Help offered by the banks to businesses owed money by the failed outsourcing giant Carillion will be no more than a "sticking plaster" solution, industry representatives have warned.
Business Secretary Greg Clark said ministers are working with the banks, trade unions and industry organisations to ensure that everything possible is done to provide "continuity" to thousands of small businesses which have been delivering services as sub-contractors to Carillion.
Banks had agreed to provide "tailored support" worth almost £250 million to those facing a hit from the failure of the company, which owed huge sums when it went into liquidation on Monday, he said.
But Mike Cherry, policy chairman of the Federation of Small Businesses (FSB), said that support offered by the banks would "probably" not be enough for many businesses and self-employed contractors.
"It is only going to be a sticking plaster to help those who are viable to continue in business and recover in time," Mr Cherry told BBC Radio 4's Today programme.
"We all need to understand that it is very unlikely - as in any administration or liquidation - that those who have already invoiced Carillion up to the announcement on Monday are going to get anything out of this at all."
Mr Clark said that it was "an issue for the Official Receiver" to establish what proportion of Carillion's debts will be paid out to creditors once its assets have been realised.
But he made clear that the payment of executives' salaries would not be treated as a priority, telling Today: "They are creditors along with everyone else."
"There is an exercise going on to make sure that all the contractors are identified, that they are given assistance from the banks, which is very important, but also - because most of these contracts are profitable - that they can be reassigned and can continue," said Mr Clark.
Ministers are working to ensure that "everything we can do to maximise the continuity of these small businesses is done", he said.
Mr Cherry said that Carillion's collapse had highlighted the problem of late payments, which should be stopped "as a matter of urgency".
The FSB had raised concerns with Carillion last year about its policy of extending payment terms to 120 days, he said.
And he called on the Government to give smaller businesses better access to contracts to deliver public services.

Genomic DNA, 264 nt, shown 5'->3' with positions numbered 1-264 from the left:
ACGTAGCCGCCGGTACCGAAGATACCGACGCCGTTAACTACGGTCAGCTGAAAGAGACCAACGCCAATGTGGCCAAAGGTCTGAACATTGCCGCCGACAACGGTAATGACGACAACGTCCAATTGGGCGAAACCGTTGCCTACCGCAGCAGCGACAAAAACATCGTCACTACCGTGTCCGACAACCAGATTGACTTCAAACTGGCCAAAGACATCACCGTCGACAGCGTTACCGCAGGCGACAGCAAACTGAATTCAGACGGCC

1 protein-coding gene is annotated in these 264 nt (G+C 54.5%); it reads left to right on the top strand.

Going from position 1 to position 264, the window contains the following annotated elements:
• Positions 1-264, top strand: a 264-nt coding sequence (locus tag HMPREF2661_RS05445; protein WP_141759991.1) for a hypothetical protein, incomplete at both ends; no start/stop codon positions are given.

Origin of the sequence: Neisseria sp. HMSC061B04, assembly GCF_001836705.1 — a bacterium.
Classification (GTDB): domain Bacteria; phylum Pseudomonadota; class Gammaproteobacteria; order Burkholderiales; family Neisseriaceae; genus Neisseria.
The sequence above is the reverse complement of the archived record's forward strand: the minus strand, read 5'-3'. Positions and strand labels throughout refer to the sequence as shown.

"Too many large Government contracts are being placed with a very small number of large companies, when small businesses deserve to get that business and bring better value for the taxpayer," said Mr Cherry.
Labour leader Jeremy Corbyn has said his party would radically shake up procurement rules to end what he called the "outsourcing racket".
Mr Corbyn told The Guardian he wanted to stop "middlemen creaming off the profits" by blocking the Government and local authorities from outsourcing services unless they were failing.
In a departure from cross-party consensus on delivering public services which was cemented by Labour former prime minister Tony Blair, Mr Corbyn said if a decision was taken to outsource a service, there would be a legal statutory requirement to prepare an in-house bid.
Mr Corbyn told The Guardian: "We will rewrite the rules to give the public back control of their services.
"Theresa May exposed the failure of the outsource-first ideology at Prime Minister's Questions when she said the government was 'a customer' not 'the manager' of Carillion.
"I'm sorry, but if these are public contracts we should be the manager and not have a middleman like Carillion creaming off the profits."
But Mr Clark said that Carillion's failure should not be used as a justification for ending the system of private sector provision of public services.
"Most of the time these services are delivered successfully," he told Today.
"What happens sometimes in private businesses is that mistakes are made by the management and bankruptcies happen. That is part of what happens when you contract to the private sector."